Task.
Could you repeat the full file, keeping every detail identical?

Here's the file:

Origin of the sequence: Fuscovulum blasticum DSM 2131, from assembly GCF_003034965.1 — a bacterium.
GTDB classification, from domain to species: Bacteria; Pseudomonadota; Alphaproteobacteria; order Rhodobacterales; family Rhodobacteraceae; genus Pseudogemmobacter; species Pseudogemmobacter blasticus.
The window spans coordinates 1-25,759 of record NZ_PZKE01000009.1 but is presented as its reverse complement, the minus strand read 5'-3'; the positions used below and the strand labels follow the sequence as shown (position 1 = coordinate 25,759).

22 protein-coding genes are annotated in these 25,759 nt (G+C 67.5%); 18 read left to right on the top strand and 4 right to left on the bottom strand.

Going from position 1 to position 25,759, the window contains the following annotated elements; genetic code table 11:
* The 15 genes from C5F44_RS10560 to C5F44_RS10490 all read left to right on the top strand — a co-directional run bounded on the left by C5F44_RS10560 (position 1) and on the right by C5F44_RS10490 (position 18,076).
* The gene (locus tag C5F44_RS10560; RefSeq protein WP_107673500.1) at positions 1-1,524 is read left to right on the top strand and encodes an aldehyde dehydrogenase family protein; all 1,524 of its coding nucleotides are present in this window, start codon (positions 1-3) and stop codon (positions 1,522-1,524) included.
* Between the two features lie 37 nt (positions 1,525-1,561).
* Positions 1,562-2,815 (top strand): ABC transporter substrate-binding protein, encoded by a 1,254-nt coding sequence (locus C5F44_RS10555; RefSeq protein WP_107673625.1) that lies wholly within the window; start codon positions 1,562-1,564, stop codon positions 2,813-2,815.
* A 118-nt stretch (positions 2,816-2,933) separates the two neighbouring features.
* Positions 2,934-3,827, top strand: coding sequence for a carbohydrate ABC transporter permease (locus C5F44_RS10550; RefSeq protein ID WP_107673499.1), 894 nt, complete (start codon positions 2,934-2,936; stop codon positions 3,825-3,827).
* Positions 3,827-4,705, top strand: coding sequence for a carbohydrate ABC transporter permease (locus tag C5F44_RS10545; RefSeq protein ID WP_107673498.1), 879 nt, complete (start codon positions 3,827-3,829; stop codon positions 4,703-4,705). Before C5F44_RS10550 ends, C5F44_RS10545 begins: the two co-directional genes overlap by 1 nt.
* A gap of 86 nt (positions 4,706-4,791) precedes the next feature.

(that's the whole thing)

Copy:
Origin of the sequence: Fuscovulum blasticum DSM 2131, from assembly GCF_003034965.1 — a bacterium.
GTDB classification, from domain to species: Bacteria; Pseudomonadota; Alphaproteobacteria; order Rhodobacterales; family Rhodobacteraceae; genus Pseudogemmobacter; species Pseudogemmobacter blasticus.
The window spans coordinates 1-25,759 of record NZ_PZKE01000009.1 but is presented as its reverse complement, the minus strand read 5'-3'; the positions used below and the strand labels follow the sequence as shown (position 1 = coordinate 25,759).

22 protein-coding genes are annotated in these 25,759 nt (G+C 67.5%); 18 read left to right on the top strand and 4 right to left on the bottom strand.

Going from position 1 to position 25,759, the window contains the following annotated elements; genetic code table 11:
* The 15 genes from C5F44_RS10560 to C5F44_RS10490 all read left to right on the top strand — a co-directional run bounded on the left by C5F44_RS10560 (position 1) and on the right by C5F44_RS10490 (position 18,076).
* The gene (locus tag C5F44_RS10560; RefSeq protein WP_107673500.1) at positions 1-1,524 is read left to right on the top strand and encodes an aldehyde dehydrogenase family protein; all 1,524 of its coding nucleotides are present in this window, start codon (positions 1-3) and stop codon (positions 1,522-1,524) included.
* Between the two features lie 37 nt (positions 1,525-1,561).
* Positions 1,562-2,815 (top strand): ABC transporter substrate-binding protein, encoded by a 1,254-nt coding sequence (locus C5F44_RS10555; RefSeq protein WP_107673625.1) that lies wholly within the window; start codon positions 1,562-1,564, stop codon positions 2,813-2,815.
* A 118-nt stretch (positions 2,816-2,933) separates the two neighbouring features.
* Positions 2,934-3,827, top strand: coding sequence for a carbohydrate ABC transporter permease (locus C5F44_RS10550; RefSeq protein ID WP_107673499.1), 894 nt, complete (start codon positions 2,934-2,936; stop codon positions 3,825-3,827).
* Positions 3,827-4,705, top strand: coding sequence for a carbohydrate ABC transporter permease (locus tag C5F44_RS10545; RefSeq protein ID WP_107673498.1), 879 nt, complete (start codon positions 3,827-3,829; stop codon positions 4,703-4,705). Before C5F44_RS10550 ends, C5F44_RS10545 begins: the two co-directional genes overlap by 1 nt.
* A gap of 86 nt (positions 4,706-4,791) precedes the next feature.